It has been almost a year since Arkansas Mike became a beneficiary of my weekly tutelage.  His progress has been outstanding as he is in possession of a very fine mind.  Also, without sounding too boastful, my inter-disciplinary approach to arts education has heightened his ability to absorb and process a far greater spectrum of musical styles and techniques due in part to the Renaissance under pinnings of our mentor/pupil relationship.

Coinsider this morning's exchange.  An email arrived expressing Arkansas' concern over the difficulty of mastering the rhythmic picking style of the Delta Blues.  His note also contained reference to a rather difficult encounter with his girlfriend Giggles.   The emotions stimulated by the confluence of Giggles and Arkansas Mike's personalities seemed like an excellent starting point for the week's music lesson.  Consider my approach:

The Student Inquiry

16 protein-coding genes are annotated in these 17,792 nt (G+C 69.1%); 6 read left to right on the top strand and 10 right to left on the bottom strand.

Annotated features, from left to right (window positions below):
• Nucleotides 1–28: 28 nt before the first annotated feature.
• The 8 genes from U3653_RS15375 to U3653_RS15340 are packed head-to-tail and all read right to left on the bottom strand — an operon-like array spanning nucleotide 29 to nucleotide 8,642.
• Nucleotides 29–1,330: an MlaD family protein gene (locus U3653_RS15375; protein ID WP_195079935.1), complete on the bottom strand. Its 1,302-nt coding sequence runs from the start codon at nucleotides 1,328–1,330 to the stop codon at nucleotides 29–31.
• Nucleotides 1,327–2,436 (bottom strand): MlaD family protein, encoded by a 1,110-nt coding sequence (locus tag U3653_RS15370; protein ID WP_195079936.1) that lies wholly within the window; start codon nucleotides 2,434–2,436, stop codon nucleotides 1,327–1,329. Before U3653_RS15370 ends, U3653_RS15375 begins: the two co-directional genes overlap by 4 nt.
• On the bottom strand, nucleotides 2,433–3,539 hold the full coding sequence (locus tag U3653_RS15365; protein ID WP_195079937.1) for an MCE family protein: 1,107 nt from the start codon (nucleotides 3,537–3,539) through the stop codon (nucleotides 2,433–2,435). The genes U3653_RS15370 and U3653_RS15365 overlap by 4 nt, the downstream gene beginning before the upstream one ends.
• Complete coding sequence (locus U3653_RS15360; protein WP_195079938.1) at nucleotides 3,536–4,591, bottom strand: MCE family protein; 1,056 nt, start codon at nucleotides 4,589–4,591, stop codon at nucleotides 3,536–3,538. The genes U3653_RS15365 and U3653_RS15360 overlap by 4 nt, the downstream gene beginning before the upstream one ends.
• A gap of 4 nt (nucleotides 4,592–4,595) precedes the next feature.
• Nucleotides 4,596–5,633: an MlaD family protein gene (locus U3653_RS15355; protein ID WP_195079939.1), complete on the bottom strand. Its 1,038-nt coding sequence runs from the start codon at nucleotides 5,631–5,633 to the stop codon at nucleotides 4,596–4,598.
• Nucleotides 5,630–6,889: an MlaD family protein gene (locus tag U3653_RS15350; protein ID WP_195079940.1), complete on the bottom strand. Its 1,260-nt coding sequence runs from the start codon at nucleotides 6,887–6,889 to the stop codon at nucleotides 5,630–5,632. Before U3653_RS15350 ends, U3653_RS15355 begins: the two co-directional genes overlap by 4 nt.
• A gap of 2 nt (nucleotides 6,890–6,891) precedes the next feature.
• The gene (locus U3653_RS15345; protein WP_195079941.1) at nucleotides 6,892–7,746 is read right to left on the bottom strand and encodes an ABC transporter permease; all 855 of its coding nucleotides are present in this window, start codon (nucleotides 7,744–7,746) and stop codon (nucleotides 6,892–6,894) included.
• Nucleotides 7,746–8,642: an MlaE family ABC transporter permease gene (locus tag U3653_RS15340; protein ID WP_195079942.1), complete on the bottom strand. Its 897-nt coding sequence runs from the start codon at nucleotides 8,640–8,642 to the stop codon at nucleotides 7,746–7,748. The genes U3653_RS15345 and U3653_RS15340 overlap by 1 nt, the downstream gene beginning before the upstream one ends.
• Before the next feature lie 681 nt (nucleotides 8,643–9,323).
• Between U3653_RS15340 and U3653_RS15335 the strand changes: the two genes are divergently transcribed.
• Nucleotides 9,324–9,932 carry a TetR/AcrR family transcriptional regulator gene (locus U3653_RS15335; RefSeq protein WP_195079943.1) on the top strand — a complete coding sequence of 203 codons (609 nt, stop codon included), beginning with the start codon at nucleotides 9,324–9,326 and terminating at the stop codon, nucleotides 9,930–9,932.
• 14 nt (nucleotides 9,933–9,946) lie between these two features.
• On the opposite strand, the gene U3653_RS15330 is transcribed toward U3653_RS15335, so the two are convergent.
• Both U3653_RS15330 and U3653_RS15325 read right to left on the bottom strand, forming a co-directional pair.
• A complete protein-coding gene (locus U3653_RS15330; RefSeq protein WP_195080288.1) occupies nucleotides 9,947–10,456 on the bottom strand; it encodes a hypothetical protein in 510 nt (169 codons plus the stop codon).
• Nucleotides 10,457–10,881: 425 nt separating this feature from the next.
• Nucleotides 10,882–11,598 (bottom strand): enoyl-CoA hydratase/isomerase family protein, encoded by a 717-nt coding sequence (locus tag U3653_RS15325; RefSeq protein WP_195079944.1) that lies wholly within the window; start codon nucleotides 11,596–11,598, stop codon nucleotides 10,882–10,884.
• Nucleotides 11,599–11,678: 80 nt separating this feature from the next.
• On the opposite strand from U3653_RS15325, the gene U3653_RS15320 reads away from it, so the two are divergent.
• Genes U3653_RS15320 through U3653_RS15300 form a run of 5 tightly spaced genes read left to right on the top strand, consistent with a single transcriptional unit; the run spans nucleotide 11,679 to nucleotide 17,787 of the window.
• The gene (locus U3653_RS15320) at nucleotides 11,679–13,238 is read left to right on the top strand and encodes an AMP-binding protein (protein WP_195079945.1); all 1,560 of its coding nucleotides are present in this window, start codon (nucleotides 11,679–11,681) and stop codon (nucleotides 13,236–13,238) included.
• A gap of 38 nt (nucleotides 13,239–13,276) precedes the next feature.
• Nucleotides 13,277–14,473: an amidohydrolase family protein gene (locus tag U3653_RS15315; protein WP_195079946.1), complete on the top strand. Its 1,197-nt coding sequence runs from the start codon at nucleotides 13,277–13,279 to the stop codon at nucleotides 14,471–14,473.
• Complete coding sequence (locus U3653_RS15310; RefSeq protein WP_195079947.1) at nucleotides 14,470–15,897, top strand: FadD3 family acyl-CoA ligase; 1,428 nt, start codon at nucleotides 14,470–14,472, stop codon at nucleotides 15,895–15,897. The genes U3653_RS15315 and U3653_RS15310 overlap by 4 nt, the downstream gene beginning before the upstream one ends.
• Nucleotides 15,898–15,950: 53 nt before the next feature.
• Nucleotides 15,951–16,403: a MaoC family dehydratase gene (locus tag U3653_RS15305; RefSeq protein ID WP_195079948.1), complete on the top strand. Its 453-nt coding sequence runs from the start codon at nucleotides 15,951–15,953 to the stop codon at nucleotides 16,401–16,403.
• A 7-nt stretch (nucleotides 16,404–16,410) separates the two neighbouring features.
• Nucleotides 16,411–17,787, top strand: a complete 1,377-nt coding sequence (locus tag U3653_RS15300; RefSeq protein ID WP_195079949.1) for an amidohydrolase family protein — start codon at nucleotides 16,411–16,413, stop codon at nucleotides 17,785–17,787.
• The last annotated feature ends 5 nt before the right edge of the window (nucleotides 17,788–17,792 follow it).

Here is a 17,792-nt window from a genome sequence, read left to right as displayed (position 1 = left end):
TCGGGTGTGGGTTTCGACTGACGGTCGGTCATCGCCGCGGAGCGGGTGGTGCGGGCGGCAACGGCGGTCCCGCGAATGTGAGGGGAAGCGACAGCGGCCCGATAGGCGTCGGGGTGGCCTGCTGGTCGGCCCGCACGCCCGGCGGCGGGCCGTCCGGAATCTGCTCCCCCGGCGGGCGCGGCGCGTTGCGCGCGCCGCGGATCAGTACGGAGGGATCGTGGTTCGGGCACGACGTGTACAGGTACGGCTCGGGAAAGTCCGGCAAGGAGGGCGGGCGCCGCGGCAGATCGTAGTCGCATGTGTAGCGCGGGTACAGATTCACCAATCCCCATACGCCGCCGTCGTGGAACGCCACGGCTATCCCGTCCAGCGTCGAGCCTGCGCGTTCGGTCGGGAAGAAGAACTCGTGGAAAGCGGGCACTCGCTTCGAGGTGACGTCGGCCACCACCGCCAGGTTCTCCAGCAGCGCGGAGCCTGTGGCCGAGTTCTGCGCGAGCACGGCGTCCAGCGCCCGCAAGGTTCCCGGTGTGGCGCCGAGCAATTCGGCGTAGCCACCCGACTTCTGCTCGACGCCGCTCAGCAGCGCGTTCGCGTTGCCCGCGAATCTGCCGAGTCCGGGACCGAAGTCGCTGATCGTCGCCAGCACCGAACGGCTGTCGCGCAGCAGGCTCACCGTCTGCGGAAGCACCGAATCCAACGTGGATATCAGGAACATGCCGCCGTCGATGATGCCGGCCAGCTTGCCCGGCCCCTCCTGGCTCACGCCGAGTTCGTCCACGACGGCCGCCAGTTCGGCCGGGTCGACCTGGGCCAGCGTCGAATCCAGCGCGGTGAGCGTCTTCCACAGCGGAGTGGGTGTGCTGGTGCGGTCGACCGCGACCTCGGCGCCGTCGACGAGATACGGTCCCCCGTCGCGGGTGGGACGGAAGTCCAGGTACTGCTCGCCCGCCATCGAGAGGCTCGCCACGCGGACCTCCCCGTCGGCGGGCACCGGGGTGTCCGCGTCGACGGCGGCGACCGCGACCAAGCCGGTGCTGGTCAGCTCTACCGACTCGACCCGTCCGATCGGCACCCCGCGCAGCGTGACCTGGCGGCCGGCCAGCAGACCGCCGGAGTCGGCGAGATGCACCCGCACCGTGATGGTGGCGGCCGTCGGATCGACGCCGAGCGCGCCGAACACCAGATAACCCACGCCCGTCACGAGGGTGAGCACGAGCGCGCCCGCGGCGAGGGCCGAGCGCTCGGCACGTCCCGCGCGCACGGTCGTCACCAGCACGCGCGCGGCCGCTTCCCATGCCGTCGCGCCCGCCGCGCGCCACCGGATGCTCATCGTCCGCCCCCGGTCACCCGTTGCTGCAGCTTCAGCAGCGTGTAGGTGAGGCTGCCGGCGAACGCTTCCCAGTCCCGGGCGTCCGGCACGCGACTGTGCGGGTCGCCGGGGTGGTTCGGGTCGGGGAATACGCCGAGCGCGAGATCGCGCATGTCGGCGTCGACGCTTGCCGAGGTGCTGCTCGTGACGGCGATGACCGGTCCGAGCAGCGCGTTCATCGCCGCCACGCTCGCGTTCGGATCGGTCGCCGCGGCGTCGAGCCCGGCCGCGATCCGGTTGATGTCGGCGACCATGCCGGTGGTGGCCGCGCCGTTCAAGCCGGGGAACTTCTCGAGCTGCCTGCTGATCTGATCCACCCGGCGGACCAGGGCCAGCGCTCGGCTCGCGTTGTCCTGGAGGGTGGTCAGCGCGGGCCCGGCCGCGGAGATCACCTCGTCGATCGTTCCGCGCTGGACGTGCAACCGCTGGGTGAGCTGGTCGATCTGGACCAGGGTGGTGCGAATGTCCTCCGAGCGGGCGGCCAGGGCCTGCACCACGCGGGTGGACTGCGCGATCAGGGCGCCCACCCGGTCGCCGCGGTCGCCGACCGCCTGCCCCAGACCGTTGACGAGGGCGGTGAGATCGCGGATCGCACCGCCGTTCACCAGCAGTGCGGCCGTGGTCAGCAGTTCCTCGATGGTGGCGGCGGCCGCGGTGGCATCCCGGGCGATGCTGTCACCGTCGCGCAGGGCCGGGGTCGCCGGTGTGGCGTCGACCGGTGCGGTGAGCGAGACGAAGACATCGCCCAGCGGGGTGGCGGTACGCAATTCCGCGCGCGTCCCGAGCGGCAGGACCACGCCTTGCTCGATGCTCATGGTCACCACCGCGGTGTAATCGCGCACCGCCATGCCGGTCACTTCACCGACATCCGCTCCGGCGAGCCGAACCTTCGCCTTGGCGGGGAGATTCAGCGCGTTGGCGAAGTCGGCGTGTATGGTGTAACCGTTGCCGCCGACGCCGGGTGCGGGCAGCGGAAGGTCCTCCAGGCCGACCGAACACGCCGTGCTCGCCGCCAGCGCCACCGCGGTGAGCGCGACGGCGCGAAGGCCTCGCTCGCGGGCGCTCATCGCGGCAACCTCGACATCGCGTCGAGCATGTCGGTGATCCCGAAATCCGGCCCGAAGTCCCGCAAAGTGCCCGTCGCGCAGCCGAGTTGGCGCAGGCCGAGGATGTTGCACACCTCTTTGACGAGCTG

On Mon, Oct 8, 2012 at 10:22 AM, Arkansas Mike > wrote:

Giggles got drunk at Arlo's and I had to re-group and think about the "Simple Life"!!*   I got close to getting mad!!!  So, its bye-bye Giggles!!!!   I do not have the blues, but I would like to work on the song, "Fallin' Down Blues." ** I just have a problem with the blues.  I can't get the rhythm or something down. 

Simple Life 

Arkansas Mike
Susquehanna County

* Simple Life refers to the lessening of material and emotional attachements inorder to reduce human suffering. 

** Fallin' Down Blues:
The Instructor's Response:

From: Ron Boyd
Date: Mon, Oct 8, 2012 at 2:24 PM
Subject: Re: The Blues
To: Arkansas Mike

Rhythm problems?  Ah, the white man's burden!  You must tap into your "dark side" Arkansas Mike.  Funnel your repressed anger, your disappointments, your frustration, into twelve bars of repetitive melody;  give it a place to go.  

Have you ever asked yourself why the American slave sang the blues?  Well, if he expressed his anger, frustration or disappointment, if he actually stepped up and punched that big, fat, white overseer right in his bulbous red nose, he would have undoubtably been boiled like a potato  whipped like cream, stomped like grapes or shredded like wheat!  If by chance he survived, he would then have found himself bound in chains and headed for the auction block in the malaria infested swamps of the Mississipi Delta.